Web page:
A bill that aims to make Daylight Saving Time year-round has moved forward in the California legislature. It now needs Governor Jerry Brown’s signature before it would go to California voters.
The measure would ask voters to repeal a 70-year-old tradition of changing our clocks twice a year. The bill’s creator says the practice is outdated and a detriment to public health.
Some residents love the idea of extra sunshine.
"With Daylight Saving Time, it just brings you out. It’s great for business, it’s great for yourself, it’s very therapeutic, I love it," said Donna Silacci, a San Luis Obispo resident.
It’s widely thought that Daylight Saving Time was created to give farmers an extra hour of sunlight, but that’s a myth.
Local farmer Angela Schultz, with Moon Phase Farmers, says she’d actually prefer staying on Standard Time year-round.
"Having more hours in the morning, it’s the cooler hours, so that’s the best time to work," Schultz said.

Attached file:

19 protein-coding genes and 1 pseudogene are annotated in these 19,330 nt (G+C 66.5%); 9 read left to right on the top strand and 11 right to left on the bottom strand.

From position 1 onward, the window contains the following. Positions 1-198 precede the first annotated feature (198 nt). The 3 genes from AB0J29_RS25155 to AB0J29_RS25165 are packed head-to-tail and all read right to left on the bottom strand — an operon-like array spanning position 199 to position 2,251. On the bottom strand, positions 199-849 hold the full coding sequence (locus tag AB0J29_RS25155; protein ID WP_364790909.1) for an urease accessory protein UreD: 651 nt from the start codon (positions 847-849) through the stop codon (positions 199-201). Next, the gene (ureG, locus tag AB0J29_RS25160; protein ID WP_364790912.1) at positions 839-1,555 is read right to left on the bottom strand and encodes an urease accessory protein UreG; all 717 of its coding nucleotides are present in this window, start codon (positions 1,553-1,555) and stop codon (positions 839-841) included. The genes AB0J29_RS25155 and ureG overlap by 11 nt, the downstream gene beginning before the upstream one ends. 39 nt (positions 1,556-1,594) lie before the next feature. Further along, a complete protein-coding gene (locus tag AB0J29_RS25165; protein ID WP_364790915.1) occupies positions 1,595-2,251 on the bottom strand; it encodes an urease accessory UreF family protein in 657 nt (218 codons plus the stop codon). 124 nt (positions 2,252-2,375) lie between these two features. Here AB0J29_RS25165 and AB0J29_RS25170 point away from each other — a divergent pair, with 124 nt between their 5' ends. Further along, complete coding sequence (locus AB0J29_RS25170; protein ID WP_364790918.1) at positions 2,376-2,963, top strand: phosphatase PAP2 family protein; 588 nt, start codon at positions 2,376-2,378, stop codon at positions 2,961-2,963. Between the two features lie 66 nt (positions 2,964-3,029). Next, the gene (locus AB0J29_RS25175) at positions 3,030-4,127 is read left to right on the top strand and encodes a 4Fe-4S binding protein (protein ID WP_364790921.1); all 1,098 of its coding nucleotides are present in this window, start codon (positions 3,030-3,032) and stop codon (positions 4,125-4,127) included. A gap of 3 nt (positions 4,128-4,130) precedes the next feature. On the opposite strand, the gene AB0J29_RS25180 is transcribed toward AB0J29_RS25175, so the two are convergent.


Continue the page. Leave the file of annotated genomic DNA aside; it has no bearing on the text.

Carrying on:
Either way, she’ll rise with the sun.
"As far as working out on the farm, we’d rather just have consistency," Schultz added.
Originally, Daylight Saving Time was designed to save energy. The Energy Department estimates the extra four weeks of Daylight Saving saved about 0.5 percent in total electricity per day in 2008, which adds up to electricity savings of 1.3 billion kilowatt-hours.
If Gov. Brown signs the bill before June 28, the question could be on the November ballot.
If he signs it after that date, it would go to voters in fall of 2020.
If voters do approve the measure, the issue would go back to lawmakers. It would require a new bill and approval by two-thirds of both houses in the legislature.